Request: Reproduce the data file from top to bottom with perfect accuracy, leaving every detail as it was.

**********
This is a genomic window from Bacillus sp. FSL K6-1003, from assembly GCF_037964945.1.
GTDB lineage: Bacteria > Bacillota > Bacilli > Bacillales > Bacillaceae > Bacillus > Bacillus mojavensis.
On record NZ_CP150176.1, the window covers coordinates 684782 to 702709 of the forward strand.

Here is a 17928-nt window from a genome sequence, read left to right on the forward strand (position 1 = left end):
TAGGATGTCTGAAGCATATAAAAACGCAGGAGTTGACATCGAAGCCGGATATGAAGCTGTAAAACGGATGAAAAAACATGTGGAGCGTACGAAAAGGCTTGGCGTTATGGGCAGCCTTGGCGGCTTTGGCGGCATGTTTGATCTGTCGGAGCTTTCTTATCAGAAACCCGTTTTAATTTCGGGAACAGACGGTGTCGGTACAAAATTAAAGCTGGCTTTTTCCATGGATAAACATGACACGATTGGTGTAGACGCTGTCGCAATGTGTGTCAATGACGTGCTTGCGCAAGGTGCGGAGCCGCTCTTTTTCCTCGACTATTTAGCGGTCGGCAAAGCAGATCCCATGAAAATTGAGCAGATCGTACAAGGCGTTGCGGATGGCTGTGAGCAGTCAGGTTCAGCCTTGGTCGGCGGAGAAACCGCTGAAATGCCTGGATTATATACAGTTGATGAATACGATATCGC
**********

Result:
This is a genomic window from Bacillus sp. FSL K6-1003, from assembly GCF_037964945.1.
GTDB lineage: Bacteria > Bacillota > Bacilli > Bacillales > Bacillaceae > Bacillus > Bacillus mojavensis.
On record NZ_CP150176.1, the window covers coordinates 684782 to 702709 of the forward strand.

Here is a 17928-nt window from a genome sequence, read left to right on the forward strand (position 1 = left end):
TAGGATGTCTGAAGCATATAAAAACGCAGGAGTTGACATCGAAGCCGGATATGAAGCTGTAAAACGGATGAAAAAACATGTGGAGCGTACGAAAAGGCTTGGCGTTATGGGCAGCCTTGGCGGCTTTGGCGGCATGTTTGATCTGTCGGAGCTTTCTTATCAGAAACCCGTTTTAATTTCGGGAACAGACGGTGTCGGTACAAAATTAAAGCTGGCTTTTTCCATGGATAAACATGACACGATTGGTGTAGACGCTGTCGCAATGTGTGTCAATGACGTGCTTGCGCAAGGTGCGGAGCCGCTCTTTTTCCTCGACTATTTAGCGGTCGGCAAAGCAGATCCCATGAAAATTGAGCAGATCGTACAAGGCGTTGCGGATGGCTGTGAGCAGTCAGGTTCAGCCTTGGTCGGCGGAGAAACCGCTGAAATGCCTGGATTATATACAGTTGATGAATACGATATCGC